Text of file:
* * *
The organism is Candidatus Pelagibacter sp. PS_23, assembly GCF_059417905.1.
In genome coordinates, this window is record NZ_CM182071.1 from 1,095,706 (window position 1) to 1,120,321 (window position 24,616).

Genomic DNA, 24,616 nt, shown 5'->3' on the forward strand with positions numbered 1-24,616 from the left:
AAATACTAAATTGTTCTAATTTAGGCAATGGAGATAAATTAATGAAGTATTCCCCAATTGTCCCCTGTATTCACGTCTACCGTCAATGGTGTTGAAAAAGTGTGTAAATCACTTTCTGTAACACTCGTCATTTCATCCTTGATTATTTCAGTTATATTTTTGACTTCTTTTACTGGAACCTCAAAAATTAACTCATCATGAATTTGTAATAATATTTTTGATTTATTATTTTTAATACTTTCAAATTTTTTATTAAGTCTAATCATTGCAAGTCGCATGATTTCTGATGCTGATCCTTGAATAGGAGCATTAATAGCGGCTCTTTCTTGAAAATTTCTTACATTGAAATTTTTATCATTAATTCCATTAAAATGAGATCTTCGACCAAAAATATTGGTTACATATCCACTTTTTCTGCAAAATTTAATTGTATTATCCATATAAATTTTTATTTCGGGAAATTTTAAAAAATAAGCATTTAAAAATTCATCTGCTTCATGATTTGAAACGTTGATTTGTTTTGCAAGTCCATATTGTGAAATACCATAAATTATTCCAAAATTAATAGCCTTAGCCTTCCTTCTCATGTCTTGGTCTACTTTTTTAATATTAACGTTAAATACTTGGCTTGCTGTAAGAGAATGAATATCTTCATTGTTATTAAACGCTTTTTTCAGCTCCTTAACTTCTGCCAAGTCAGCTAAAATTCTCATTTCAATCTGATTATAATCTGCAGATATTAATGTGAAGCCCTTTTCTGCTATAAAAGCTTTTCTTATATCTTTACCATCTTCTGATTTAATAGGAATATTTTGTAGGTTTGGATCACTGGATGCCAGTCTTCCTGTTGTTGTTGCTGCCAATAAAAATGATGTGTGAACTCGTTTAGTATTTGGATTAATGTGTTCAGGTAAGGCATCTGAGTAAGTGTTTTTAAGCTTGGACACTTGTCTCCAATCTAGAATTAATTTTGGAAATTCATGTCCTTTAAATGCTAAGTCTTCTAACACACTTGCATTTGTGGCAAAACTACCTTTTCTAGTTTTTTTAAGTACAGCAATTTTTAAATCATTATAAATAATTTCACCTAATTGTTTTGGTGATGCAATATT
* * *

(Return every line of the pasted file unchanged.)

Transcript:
The organism is Candidatus Pelagibacter sp. PS_23, assembly GCF_059417905.1.
In genome coordinates, this window is record NZ_CM182071.1 from 1,095,706 (window position 1) to 1,120,321 (window position 24,616).

Genomic DNA, 24,616 nt, shown 5'->3' on the forward strand with positions numbered 1-24,616 from the left:
AAATACTAAATTGTTCTAATTTAGGCAATGGAGATAAATTAATGAAGTATTCCCCAATTGTCCCCTGTATTCACGTCTACCGTCAATGGTGTTGAAAAAGTGTGTAAATCACTTTCTGTAACACTCGTCATTTCATCCTTGATTATTTCAGTTATATTTTTGACTTCTTTTACTGGAACCTCAAAAATTAACTCATCATGAATTTGTAATAATATTTTTGATTTATTATTTTTAATACTTTCAAATTTTTTATTAAGTCTAATCATTGCAAGTCGCATGATTTCTGATGCTGATCCTTGAATAGGAGCATTAATAGCGGCTCTTTCTTGAAAATTTCTTACATTGAAATTTTTATCATTAATTCCATTAAAATGAGATCTTCGACCAAAAATATTGGTTACATATCCACTTTTTCTGCAAAATTTAATTGTATTATCCATATAAATTTTTATTTCGGGAAATTTTAAAAAATAAGCATTTAAAAATTCATCTGCTTCATGATTTGAAACGTTGATTTGTTTTGCAAGTCCATATTGTGAAATACCATAAATTATTCCAAAATTAATAGCCTTAGCCTTCCTTCTCATGTCTTGGTCTACTTTTTTAATATTAACGTTAAATACTTGGCTTGCTGTAAGAGAATGAATATCTTCATTGTTATTAAACGCTTTTTTCAGCTCCTTAACTTCTGCCAAGTCAGCTAAAATTCTCATTTCAATCTGATTATAATCTGCAGATATTAATGTGAAGCCCTTTTCTGCTATAAAAGCTTTTCTTATATCTTTACCATCTTCTGATTTAATAGGAATATTTTGTAGGTTTGGATCACTGGATGCCAGTCTTCCTGTTGTTGTTGCTGCCAATAAAAATGATGTGTGAACTCGTTTAGTATTTGGATTAATGTGTTCAGGTAAGGCATCTGAGTAAGTGTTTTTAAGCTTGGACACTTGTCTCCAATCTAGAATTAATTTTGGAAATTCATGTCCTTTAAATGCTAAGTCTTCTAACACACTTGCATTTGTGGCAAAACTACCTTTTCTAGTTTTTTTAAGTACAGCAATTTTTAAATCATTATAAATAATTTCACCTAATTGTTTTGGTGATGCAATATT